I was looking up floating-point numbers yesterday just out of curiousity and I found out that the IEEE754 standard for floating-point numbers includes half-precision numbers. These mean exactly what the name says – it provides half the precision of single-precision floating-point numbers. I had once read an article which argued that for most normal applications, we do not require high precision numbers. An example application would be voice applications, that only require a quarter-precision value to work.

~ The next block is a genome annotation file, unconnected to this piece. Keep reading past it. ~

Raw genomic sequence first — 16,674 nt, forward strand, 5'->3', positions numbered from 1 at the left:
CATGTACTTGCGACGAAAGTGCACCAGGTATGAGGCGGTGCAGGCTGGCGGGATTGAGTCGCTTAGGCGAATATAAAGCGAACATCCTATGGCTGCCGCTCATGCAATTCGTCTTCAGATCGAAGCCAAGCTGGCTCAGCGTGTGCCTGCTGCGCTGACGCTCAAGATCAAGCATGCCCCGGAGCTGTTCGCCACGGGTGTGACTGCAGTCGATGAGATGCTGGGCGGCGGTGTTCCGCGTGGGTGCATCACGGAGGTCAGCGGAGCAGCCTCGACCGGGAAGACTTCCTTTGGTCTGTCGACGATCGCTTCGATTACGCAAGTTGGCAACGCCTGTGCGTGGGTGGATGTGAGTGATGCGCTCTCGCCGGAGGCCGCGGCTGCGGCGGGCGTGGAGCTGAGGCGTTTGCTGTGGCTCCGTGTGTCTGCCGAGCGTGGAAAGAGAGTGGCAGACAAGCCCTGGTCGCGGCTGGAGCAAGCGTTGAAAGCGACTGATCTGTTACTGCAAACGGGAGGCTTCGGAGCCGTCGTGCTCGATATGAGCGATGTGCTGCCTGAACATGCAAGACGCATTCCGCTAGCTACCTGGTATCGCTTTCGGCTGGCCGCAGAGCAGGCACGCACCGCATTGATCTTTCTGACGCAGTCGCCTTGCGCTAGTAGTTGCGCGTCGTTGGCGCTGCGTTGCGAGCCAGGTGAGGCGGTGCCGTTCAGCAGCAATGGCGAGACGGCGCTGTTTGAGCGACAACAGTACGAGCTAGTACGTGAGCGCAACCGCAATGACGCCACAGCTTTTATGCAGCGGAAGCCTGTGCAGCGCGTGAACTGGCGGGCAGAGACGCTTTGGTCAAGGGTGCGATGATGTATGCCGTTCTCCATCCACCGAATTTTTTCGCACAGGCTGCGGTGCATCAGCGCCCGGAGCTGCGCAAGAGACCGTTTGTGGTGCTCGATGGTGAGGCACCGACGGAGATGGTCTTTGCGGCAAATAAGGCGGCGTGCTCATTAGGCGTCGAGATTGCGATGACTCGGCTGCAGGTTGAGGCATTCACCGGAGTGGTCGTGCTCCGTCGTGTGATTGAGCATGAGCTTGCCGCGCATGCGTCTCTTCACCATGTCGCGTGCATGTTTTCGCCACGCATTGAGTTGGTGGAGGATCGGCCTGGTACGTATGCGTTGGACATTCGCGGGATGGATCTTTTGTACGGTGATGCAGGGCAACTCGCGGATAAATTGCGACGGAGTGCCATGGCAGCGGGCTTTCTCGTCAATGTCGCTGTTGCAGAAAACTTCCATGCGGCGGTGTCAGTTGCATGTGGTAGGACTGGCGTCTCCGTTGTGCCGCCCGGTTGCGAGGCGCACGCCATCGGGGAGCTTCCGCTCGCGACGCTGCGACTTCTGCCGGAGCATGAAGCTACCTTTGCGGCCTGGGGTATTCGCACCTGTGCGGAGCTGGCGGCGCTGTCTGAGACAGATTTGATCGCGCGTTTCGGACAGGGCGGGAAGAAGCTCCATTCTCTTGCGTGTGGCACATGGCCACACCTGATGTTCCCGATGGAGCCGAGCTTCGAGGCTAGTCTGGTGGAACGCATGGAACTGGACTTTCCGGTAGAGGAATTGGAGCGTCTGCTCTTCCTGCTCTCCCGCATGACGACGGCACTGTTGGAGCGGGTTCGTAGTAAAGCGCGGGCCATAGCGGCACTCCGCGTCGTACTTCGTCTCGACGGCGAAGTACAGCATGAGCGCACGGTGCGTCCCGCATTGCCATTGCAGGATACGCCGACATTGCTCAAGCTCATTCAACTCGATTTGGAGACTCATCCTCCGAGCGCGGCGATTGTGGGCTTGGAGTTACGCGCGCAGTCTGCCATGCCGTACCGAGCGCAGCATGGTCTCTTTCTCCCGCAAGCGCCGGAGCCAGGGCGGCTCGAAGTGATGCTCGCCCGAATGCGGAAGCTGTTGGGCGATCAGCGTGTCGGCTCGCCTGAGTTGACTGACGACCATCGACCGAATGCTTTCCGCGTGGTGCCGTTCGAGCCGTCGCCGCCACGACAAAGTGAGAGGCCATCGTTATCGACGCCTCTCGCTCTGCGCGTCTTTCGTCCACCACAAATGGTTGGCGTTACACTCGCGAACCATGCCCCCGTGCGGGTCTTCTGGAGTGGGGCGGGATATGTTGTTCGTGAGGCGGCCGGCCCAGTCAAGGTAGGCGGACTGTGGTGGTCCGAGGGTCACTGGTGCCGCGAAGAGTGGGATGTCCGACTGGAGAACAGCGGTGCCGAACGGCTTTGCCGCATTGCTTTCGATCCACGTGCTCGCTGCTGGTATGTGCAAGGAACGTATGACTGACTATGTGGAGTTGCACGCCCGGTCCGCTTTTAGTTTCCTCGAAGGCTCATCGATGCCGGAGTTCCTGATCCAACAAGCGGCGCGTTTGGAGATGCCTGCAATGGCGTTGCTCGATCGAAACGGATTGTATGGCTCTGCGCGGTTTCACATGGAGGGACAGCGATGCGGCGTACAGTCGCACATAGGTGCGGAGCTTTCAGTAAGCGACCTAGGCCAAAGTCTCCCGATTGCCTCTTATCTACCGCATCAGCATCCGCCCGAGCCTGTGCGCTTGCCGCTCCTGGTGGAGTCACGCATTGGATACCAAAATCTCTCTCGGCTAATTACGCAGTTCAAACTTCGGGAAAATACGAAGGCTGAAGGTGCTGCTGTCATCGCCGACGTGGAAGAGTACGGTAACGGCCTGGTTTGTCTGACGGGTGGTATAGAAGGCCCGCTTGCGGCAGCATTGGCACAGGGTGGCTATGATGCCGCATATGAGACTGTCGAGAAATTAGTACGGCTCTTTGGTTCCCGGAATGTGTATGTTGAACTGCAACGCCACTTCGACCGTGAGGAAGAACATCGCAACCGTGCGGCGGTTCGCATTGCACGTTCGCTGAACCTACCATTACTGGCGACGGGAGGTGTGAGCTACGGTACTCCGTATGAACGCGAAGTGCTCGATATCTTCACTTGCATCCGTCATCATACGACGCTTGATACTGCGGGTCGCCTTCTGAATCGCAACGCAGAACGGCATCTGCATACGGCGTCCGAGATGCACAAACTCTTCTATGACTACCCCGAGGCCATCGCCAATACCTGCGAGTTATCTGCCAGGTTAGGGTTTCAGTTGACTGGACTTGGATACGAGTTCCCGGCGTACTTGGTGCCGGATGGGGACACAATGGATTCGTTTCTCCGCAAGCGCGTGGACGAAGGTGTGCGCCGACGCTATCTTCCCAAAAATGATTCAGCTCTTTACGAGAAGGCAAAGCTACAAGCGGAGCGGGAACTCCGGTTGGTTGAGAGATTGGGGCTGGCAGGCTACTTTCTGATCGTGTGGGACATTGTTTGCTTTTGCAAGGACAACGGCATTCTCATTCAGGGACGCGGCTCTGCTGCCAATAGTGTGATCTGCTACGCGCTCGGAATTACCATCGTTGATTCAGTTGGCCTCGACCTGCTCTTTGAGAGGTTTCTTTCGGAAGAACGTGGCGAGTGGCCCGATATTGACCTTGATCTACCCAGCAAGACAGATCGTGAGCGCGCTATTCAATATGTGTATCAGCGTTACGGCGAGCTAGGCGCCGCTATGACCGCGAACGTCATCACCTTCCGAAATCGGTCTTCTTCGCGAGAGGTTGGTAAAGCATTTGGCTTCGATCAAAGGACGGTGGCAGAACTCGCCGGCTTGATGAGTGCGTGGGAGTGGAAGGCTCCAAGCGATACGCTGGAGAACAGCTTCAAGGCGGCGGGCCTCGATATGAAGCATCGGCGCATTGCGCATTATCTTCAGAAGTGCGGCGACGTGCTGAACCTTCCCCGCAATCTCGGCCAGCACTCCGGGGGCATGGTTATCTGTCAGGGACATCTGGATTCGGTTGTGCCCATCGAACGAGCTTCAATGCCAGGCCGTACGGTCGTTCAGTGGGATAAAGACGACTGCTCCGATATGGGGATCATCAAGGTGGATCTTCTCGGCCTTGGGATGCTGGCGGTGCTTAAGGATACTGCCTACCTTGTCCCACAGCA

A half-precision number is a 16-bit representation for a floating-point. It has the ability of providing a larger range of values than a 16-bit integer representation but is less computationally expensive to work with, than a 32-bit single-precision representation and uses up half the memory space. According to the Wikipedia article, it was mooted by the graphics industry for working on graphics applications. This proves that lower-precision numbers can actually be ‘good enough’ for certain applications.
I just thought that I should note it down here. It will come in useful at some point in the future, when I work on enhancements to my processor.